In Their Own Words: Americana Music Association Executive Director Jed Hilly On Inspiration

David McClister
– Americana Music Association Executive Director & AmericanaFest Executive Producer Jed Hilly
Music is a craft and it’s an art form and it’s a performance. I think as humans in general we strive to be moved. Art moves people, you know?

Looking at a great painting is moving. I can sit at the Tate Gallery in London and look at Turners all day in amazement. 

I mean it. In amazement for the craft and the creation … imagine being in Turner’s studio when he was painting. I think that would have been an incredible experience. 

Music moves people in the same way and discovery is an important aspect of that.

I may be biased, but I think that Americana music is our greatest cultural asset that has the ability to touch people all over the world. 

I do think if everyone in the world listened to one hour of Americana music it would be a better place to live. 
I think it’s because Americana artists strive to write songs that tell stories through music in the best way they can. They are writers who can write, they are singers who can sing, and they are players who can play.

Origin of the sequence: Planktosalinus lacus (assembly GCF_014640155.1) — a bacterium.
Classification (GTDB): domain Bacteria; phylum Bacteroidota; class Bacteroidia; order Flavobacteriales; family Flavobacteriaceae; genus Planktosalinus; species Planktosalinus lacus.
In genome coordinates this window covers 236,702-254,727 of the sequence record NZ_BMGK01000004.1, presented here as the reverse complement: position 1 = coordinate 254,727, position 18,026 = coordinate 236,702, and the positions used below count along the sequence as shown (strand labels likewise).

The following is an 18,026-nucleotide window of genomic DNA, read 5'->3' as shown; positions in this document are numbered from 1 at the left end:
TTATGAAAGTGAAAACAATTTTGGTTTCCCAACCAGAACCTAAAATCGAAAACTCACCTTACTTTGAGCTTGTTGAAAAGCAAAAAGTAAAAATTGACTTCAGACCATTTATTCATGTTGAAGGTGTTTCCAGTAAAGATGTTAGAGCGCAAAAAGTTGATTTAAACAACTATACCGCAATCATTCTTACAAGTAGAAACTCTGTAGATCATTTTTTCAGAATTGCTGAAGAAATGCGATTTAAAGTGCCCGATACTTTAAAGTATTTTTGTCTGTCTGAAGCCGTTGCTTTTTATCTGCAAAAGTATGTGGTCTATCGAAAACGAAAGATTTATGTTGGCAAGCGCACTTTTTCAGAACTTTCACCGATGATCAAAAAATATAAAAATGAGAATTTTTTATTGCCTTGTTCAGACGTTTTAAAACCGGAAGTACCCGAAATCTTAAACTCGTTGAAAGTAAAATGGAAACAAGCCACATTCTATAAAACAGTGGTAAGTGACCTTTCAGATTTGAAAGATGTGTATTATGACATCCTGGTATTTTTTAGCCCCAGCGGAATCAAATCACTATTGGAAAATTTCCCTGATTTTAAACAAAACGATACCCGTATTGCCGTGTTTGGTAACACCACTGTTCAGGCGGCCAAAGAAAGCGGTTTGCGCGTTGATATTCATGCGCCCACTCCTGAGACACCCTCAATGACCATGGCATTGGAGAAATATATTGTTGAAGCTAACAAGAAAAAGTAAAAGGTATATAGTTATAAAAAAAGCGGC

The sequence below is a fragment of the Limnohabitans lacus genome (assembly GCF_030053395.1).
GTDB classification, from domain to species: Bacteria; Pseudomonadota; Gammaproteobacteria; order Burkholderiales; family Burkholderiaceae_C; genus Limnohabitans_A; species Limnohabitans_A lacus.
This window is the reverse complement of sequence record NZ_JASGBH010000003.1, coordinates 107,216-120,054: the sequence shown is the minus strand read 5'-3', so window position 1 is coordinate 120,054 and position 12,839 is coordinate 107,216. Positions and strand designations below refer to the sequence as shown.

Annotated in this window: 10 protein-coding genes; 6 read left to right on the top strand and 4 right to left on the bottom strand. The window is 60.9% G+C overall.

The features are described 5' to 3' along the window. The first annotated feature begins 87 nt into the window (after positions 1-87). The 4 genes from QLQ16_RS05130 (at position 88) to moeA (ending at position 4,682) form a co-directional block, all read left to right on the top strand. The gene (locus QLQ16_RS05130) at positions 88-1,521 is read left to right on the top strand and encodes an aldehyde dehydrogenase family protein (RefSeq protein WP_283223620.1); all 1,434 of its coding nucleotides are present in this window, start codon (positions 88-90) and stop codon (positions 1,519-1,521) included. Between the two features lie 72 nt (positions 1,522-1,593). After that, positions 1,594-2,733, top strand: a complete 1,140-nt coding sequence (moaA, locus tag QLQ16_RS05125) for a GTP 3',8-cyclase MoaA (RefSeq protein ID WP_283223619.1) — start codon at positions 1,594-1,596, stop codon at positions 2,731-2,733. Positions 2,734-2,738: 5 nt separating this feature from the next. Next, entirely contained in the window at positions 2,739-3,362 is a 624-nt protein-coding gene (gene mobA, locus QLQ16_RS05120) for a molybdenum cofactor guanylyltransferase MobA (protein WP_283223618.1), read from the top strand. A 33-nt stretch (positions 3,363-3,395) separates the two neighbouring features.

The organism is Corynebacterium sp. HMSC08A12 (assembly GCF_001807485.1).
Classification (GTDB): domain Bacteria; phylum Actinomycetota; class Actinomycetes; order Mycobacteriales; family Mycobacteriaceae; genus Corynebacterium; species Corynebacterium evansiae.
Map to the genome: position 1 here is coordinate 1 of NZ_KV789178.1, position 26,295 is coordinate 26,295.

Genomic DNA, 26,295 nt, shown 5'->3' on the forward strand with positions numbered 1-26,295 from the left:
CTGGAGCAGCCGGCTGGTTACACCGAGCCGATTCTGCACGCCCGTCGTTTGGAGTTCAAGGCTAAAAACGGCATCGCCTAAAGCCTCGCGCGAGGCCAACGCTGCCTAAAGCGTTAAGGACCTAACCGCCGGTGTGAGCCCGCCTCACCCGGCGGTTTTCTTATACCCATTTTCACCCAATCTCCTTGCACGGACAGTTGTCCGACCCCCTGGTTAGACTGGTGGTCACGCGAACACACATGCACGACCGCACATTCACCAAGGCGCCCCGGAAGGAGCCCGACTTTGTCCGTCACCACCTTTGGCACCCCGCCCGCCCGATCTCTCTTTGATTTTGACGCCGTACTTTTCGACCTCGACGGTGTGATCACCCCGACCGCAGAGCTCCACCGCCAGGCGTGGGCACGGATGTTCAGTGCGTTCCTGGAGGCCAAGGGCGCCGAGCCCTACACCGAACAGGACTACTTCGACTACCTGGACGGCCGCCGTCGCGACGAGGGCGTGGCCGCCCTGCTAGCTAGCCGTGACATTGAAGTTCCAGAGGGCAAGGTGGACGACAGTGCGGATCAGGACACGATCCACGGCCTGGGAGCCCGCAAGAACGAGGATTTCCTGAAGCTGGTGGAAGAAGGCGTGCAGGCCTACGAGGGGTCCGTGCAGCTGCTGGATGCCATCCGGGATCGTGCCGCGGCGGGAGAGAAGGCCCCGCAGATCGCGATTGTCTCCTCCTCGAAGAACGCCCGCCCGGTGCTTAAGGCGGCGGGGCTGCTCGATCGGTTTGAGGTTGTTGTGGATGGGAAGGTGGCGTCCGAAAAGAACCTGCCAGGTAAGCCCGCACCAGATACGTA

That’s an undeniable force that’s transcendent, and especially when you see it live.

When I hear Americana I can taste the dirt through my ears and that to me is what defines Americana, but it’s all very subjective. 

By and large Americana’s inspiration comes from the great traditions of gospel, rock ‘n‘ roll, traditional country, the blues, bluegrass and folk. 
It’s an amalgam of contemporary music that honors and derives from the traditions of great American roots music. 

We are very fortunate to have people like John Prine and John Hiatt performing at our AmericanaFest, but equally important, if not more important, are the new artists.
I would contend that you could go to any one of our showcase lineups, and there’s 250-something bands playing, and most people are not going to know every band that is on the bill. 
But I can tell you that you will walk out of that venue after watching four or five bands and at some point during the night you will have had your socks blown off. 

Music hits us all emotionally. I am often verklempt when I am in a room and I see magic. 
What is magic? Magic is Lyle Lovett showing up two hours before our award show is scheduled to begin and another 15 acts playing that night.